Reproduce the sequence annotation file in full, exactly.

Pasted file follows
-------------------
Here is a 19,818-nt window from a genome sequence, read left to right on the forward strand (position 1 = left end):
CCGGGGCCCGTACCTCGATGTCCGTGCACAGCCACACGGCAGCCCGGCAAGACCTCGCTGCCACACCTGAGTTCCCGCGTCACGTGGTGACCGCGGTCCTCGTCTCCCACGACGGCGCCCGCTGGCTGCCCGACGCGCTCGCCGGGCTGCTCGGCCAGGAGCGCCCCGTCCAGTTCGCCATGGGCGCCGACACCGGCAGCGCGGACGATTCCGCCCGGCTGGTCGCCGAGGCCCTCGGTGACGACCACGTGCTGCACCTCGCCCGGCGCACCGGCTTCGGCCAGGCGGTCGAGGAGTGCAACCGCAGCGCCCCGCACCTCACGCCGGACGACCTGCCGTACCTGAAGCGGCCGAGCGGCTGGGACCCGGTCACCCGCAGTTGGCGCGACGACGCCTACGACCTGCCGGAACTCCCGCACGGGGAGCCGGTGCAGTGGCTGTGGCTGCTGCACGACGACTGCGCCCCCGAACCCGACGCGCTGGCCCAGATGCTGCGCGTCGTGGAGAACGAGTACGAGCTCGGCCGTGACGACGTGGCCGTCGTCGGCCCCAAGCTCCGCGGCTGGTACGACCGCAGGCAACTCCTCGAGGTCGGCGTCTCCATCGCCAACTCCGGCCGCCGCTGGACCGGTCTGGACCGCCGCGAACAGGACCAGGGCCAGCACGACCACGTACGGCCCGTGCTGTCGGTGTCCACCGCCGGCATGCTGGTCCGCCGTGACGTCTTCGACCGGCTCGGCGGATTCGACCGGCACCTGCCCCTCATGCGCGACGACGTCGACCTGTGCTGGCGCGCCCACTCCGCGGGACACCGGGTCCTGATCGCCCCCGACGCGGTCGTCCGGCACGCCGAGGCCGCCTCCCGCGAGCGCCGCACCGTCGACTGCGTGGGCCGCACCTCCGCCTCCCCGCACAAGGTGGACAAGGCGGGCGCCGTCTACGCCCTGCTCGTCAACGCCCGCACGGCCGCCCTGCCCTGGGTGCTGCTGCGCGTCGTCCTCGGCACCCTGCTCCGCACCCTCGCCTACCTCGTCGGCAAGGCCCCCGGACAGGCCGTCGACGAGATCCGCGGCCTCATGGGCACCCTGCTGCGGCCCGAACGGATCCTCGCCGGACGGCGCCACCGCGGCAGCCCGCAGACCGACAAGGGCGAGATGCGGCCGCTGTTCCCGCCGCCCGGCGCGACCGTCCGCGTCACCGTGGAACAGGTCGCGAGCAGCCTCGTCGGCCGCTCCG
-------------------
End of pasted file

Here is a 19,818-nt window from a genome sequence, read left to right on the forward strand (position 1 = left end):
CCGGGGCCCGTACCTCGATGTCCGTGCACAGCCACACGGCAGCCCGGCAAGACCTCGCTGCCACACCTGAGTTCCCGCGTCACGTGGTGACCGCGGTCCTCGTCTCCCACGACGGCGCCCGCTGGCTGCCCGACGCGCTCGCCGGGCTGCTCGGCCAGGAGCGCCCCGTCCAGTTCGCCATGGGCGCCGACACCGGCAGCGCGGACGATTCCGCCCGGCTGGTCGCCGAGGCCCTCGGTGACGACCACGTGCTGCACCTCGCCCGGCGCACCGGCTTCGGCCAGGCGGTCGAGGAGTGCAACCGCAGCGCCCCGCACCTCACGCCGGACGACCTGCCGTACCTGAAGCGGCCGAGCGGCTGGGACCCGGTCACCCGCAGTTGGCGCGACGACGCCTACGACCTGCCGGAACTCCCGCACGGGGAGCCGGTGCAGTGGCTGTGGCTGCTGCACGACGACTGCGCCCCCGAACCCGACGCGCTGGCCCAGATGCTGCGCGTCGTGGAGAACGAGTACGAGCTCGGCCGTGACGACGTGGCCGTCGTCGGCCCCAAGCTCCGCGGCTGGTACGACCGCAGGCAACTCCTCGAGGTCGGCGTCTCCATCGCCAACTCCGGCCGCCGCTGGACCGGTCTGGACCGCCGCGAACAGGACCAGGGCCAGCACGACCACGTACGGCCCGTGCTGTCGGTGTCCACCGCCGGCATGCTGGTCCGCCGTGACGTCTTCGACCGGCTCGGCGGATTCGACCGGCACCTGCCCCTCATGCGCGACGACGTCGACCTGTGCTGGCGCGCCCACTCCGCGGGACACCGGGTCCTGATCGCCCCCGACGCGGTCGTCCGGCACGCCGAGGCCGCCTCCCGCGAGCGCCGCACCGTCGACTGCGTGGGCCGCACCTCCGCCTCCCCGCACAAGGTGGACAAGGCGGGCGCCGTCTACGCCCTGCTCGTCAACGCCCGCACGGCCGCCCTGCCCTGGGTGCTGCTGCGCGTCGTCCTCGGCACCCTGCTCCGCACCCTCGCCTACCTCGTCGGCAAGGCCCCCGGACAGGCCGTCGACGAGATCCGCGGCCTCATGGGCACCCTGCTGCGGCCCGAACGGATCCTCGCCGGACGGCGCCACCGCGGCAGCCCGCAGACCGACAAGGGCGAGATGCGGCCGCTGTTCCCGCCGCCCGGCGCGACCGTCCGCGTCACCGTGGAACAGGTCGCGAGCAGCCTCGTCGGCCGCTCCG